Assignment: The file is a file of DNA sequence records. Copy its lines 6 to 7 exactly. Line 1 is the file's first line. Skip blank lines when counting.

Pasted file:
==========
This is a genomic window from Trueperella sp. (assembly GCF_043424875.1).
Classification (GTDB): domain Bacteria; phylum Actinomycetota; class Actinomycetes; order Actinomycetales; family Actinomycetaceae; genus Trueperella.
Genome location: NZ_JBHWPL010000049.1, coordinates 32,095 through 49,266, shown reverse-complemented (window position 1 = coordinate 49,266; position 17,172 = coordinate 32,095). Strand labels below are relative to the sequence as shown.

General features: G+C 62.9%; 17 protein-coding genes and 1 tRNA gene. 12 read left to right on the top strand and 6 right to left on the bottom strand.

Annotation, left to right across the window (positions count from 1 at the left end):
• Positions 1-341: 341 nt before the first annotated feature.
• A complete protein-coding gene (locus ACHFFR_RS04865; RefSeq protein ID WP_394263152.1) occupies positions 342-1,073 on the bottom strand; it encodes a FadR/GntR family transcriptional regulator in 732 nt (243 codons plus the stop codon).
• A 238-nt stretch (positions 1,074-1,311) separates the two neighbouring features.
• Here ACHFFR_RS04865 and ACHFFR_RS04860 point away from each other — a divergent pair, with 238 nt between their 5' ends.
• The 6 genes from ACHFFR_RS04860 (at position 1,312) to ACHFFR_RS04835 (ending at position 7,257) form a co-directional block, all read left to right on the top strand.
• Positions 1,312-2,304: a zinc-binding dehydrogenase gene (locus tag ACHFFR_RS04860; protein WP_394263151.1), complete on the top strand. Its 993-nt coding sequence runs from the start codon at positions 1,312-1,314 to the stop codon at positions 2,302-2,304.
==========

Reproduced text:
• Positions 1-341: 341 nt before the first annotated feature.
• A complete protein-coding gene (locus ACHFFR_RS04865; RefSeq protein ID WP_394263152.1) occupies positions 342-1,073 on the bottom strand; it encodes a FadR/GntR family transcriptional regulator in 732 nt (243 codons plus the stop codon).